FIG. 23 illustrates the positional relation between a reference pad VSSPD1 and reference pads VSSPD2 and power switches SW (schematic view taken along the direction of the section of FIG. 22); and FIG. 24 is a diagram of an equivalent circuit to FIG. 23. The codes a to g indicated in FIG. 23 correspond to the codes a to g indicated in FIG. 24. As illustrated in FIG. 23 and FIG. 24, the reference pad VSSPD1 and the source terminals of the power switches SW are coupled together through a reference wire VSS, and the drain terminals of the power switches SW are coupled with a wire VSSM. The reference pad VSSPD1 is placed between the power switches SW disposed at both ends of functional block D. At this time, the distance from the reference pad VSSPD1 to the center of the wire VSSM (center of functional block D) is represented as a route extending from point a to point f. At this time, the wiring resistance of the wire from point a to point b is R, and the wiring resistance of the wire from point b to point c is Rvia2. The wiring resistance of the wire from point d to point e is Rvia1, and the wiring resistance of the wire from point e to point f is R. Hence, the wiring resistance of the wire from point a to point f, representing the distance from the reference pad VSSPD1 to the center of functional block D, is expressed as Rtotal=2R+Rvia1+Rvia2. In the third embodiment, in addition, the reference pads VSSPD2 are formed, and the reference pads VSSPD2 and the reference pad VSSPD1 are electrically coupled together through the reference wire VSS. Therefore, the reference pads VSSPD2 are also coupled with the wire VSSM formed in functional block D through the power switches SW (from point g to point f).

One of the features of the third embodiment is that: not only the reference pads VSSPD1 are provided in the core region CR but also the reference pads VSSPD2 are provided in the I/O region IOR positioned outside the core region CR. The effect of the invention is obtained by providing the reference pads VSSPD1 in the core region CR, not in the I/O region IOR, as in the first embodiment. Therefore, it may be suspected that a reference pad VSSPD2 need not be additionally provided in the I/O region IOR. However, provision of the reference pads VSSPD2 in the I/O region IOR also brings an advantage. Description will be given to this advantage. A manufacturing process for the semiconductor chip CHP includes a step for conducting an electrical characteristic test. This electrical characteristic test is for inspecting whether or not the electrical characteristics of elements formed in the semiconductor chip CHP are normal. It is conducted by bringing a probe into contact with a pad formed in the semiconductor chip CHP and applying a predetermined signal to the pad.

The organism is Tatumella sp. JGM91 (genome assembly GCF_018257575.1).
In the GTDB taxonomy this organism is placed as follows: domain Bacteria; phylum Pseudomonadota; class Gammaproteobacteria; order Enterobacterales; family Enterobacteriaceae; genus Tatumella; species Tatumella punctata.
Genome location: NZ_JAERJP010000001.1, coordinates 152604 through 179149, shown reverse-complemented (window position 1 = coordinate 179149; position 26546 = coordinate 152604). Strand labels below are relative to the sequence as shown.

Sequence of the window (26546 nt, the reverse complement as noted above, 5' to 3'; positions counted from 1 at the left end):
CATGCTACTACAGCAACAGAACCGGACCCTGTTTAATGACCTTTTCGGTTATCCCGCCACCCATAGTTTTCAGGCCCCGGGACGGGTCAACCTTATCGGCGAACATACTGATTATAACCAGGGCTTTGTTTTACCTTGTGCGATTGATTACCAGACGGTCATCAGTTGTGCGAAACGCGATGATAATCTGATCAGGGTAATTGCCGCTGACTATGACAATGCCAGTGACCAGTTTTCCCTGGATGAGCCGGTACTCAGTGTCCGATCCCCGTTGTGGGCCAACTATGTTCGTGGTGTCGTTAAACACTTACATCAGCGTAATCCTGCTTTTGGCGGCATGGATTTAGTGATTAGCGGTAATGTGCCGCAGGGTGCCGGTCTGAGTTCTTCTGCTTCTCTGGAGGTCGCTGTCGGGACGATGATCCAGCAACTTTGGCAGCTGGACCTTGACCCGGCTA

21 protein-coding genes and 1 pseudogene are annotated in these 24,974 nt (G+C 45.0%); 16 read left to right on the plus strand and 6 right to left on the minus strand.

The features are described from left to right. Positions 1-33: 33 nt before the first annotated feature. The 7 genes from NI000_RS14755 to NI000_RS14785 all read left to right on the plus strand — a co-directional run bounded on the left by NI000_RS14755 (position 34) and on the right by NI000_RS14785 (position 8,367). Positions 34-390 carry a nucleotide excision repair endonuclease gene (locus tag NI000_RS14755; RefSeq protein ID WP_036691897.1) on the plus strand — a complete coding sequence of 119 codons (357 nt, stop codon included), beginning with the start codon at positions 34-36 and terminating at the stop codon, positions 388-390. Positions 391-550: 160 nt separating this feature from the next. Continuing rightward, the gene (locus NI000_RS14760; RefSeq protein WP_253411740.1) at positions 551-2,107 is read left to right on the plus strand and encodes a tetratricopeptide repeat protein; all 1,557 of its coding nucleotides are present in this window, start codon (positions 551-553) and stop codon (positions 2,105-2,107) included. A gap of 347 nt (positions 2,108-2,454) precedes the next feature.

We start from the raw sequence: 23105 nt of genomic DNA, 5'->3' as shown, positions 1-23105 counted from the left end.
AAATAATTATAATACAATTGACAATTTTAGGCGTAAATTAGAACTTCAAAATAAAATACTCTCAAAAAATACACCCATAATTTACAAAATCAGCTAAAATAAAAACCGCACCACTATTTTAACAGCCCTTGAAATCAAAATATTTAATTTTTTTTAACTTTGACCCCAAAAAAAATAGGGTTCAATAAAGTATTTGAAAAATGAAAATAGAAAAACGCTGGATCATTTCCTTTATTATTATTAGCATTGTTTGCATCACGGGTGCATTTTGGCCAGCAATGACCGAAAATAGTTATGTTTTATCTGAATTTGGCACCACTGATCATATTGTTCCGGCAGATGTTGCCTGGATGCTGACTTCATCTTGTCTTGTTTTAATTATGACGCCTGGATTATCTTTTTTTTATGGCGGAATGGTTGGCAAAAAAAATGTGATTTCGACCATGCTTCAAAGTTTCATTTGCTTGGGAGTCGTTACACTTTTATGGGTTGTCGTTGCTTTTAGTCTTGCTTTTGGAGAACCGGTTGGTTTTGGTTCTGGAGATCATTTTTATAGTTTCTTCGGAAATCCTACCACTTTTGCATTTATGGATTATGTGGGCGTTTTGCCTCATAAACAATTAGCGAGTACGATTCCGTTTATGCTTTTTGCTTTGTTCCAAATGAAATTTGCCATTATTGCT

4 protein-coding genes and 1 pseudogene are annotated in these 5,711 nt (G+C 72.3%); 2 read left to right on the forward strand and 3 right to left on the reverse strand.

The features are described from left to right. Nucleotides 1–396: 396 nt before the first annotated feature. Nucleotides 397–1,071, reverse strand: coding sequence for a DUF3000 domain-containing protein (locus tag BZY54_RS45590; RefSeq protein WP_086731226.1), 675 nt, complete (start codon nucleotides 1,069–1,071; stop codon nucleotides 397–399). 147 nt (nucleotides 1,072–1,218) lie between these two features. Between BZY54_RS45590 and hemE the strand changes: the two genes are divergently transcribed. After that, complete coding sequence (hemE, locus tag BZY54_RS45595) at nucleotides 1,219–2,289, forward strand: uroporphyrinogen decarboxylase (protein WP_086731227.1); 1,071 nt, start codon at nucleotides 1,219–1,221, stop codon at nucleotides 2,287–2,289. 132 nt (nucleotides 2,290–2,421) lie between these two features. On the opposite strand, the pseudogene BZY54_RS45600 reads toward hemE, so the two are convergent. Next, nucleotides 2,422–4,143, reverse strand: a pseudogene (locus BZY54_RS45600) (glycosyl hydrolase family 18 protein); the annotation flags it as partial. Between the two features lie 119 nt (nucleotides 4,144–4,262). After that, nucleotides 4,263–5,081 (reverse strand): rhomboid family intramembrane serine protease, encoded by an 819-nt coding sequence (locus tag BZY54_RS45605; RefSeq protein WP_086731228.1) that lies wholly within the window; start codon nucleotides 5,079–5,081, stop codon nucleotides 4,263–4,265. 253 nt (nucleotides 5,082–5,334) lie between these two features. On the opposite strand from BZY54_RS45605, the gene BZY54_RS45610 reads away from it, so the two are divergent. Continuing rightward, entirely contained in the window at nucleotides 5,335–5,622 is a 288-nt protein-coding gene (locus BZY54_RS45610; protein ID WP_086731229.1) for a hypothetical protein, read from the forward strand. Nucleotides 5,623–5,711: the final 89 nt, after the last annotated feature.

In conventional semiconductor chips, pads are formed in an I/O region positioned in the peripheral portion of a semiconductor chip and thus a cantilever-type probe used to be brought into contact with pads for inspection. However, when reference pads VSSPD as some of such pads are disposed in a core region CR as in the first embodiment and the second embodiment, a cantilever-type probe cannot be used, and any other type must be used to conduct an electrical characteristic test. Cantilever-type probes are generally used and have an advantage of low cost. Use of a vertical contact probe, for example, increases a cost. Therefore, it is desirable to use a cantilever-type probe in electrical characteristic tests from the viewpoint of cost reduction. To use a cantilever-type probe, it is required to provide pads in the area (I/O region IOR) on the periphery of a semiconductor chip CHP.

In the third embodiment, consequently, the reference pads VSSPD1 are provided in the core region CR, and then these reference pads VSSPD1 and the power switches SW are coupled together. The effect of reducing the wiring resistance as in the first embodiment is thereby ensured. In the third embodiment, further, the reference pads VSSPD2 electrically coupled with the reference pads VSSPD1 are disposed in the I/O region IOR, and it is thereby made possible to conduct an electrical characteristic test using these reference pads VSSPD2. That is, a cantilever-type probe can be used in electrical characteristic tests, and this contributes to cost reduction.